String together a few more wins for Sonny Gray and he's got a chance. Dallas Keuchel will probably have to falter, however, and the most likely way will be for the Astros to stop giving him run support and therefore deprive him of the W. The last time Keuchel failed to finish the fifth inning of a start was September 6, 2013, so don't rely on a few blowups to knock Keuchel out of the race.
3. Stephen Vogt for Silver Slugger
Stephen Vogt could become Oakland's first Silver Slugger Award winner, awarded at each position for the best offensive player in the league by a vote of coaches and managers, since Eric Chavez won at third base in 2002. He would be the first catcher for the A's to do it since they first started issuing the award in 1980.
The race isn't going to be particularly close if Vogt can continue to walk one out of eight trips to the plate as well as homer once every 23.5 times. He leads the AL's five qualified catchers in every component of the slash line.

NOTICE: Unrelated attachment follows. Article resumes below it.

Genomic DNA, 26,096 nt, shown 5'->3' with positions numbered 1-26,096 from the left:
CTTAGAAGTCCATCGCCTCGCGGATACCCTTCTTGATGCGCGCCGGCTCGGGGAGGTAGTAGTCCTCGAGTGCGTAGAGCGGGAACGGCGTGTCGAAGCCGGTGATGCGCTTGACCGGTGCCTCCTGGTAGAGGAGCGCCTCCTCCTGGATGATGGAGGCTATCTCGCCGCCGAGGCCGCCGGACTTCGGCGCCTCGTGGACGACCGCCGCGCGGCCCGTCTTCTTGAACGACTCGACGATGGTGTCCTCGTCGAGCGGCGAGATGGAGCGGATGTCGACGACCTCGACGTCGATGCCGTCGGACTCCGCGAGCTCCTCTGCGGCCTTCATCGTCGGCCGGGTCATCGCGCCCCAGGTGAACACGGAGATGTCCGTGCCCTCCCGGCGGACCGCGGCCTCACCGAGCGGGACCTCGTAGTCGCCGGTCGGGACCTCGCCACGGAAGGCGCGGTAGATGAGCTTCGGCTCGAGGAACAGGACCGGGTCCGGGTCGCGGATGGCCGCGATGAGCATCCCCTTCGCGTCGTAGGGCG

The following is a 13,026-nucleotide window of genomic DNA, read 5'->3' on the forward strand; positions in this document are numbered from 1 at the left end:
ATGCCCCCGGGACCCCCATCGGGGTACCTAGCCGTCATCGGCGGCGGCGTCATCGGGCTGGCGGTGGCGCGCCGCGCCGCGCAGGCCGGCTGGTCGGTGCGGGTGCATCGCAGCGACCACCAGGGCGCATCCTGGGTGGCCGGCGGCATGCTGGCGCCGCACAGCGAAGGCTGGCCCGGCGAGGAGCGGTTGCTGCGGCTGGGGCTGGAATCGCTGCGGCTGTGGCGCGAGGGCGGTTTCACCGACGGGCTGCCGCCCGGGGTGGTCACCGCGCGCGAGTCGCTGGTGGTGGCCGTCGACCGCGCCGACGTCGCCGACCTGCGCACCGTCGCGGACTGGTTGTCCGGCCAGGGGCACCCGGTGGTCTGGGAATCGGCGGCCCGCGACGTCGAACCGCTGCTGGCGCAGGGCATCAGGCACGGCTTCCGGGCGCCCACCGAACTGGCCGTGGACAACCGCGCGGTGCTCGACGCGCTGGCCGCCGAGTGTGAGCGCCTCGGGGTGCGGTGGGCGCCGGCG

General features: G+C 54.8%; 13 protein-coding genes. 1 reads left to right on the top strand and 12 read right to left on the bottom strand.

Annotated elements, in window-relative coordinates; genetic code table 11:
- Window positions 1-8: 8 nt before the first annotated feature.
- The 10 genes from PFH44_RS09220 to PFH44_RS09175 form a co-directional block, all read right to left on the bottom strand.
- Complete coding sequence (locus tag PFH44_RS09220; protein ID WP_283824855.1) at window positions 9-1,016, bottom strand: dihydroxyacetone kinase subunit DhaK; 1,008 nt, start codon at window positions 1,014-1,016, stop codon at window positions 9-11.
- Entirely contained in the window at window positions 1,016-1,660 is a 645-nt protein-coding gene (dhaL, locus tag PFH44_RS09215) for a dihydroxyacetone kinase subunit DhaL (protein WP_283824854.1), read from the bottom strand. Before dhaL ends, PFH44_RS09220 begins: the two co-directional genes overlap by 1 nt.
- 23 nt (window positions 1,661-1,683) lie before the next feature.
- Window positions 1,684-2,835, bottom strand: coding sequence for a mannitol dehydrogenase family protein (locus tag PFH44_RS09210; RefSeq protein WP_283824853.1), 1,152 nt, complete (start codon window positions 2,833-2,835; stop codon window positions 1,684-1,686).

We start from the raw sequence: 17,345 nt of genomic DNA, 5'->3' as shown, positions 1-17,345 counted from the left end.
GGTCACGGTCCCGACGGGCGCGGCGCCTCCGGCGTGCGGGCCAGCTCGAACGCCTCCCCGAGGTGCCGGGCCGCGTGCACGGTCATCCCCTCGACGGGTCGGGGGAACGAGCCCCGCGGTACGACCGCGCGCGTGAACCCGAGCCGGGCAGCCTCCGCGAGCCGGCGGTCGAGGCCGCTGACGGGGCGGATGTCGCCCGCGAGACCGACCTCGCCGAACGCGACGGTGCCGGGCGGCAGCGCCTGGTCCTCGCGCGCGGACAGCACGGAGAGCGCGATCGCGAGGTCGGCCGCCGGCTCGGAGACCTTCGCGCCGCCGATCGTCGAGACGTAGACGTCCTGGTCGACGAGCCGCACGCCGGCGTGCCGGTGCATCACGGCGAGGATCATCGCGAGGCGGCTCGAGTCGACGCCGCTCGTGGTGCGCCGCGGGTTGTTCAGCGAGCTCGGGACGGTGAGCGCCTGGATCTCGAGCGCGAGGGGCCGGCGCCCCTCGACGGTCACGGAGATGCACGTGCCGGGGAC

|American League catcher leaders by wRC+, qualified, 2015|
|Counting Stats||Rate stats|
4. Marcus Semien and the drive for E(50)
Can Marcus Semien continue to improve at shortstop under Ron Washington's tutelage? He is making good plays now, even turning tricky double plays when he was having trouble with the routine ones before. He still has trouble with throwing the occasional sinker to first base, however, and that could cause his error total to rack up.
Marcus Semien's 28 errors are third most in Oakland history by a shortstop over a full season. Alfredo Griffin had 30 in 1985 and Bert Campaneris had 34 in 1968. Semien's 28 has already passed the single-season leaders for each of 2014 (25), 2013 (27), and 2012 (27).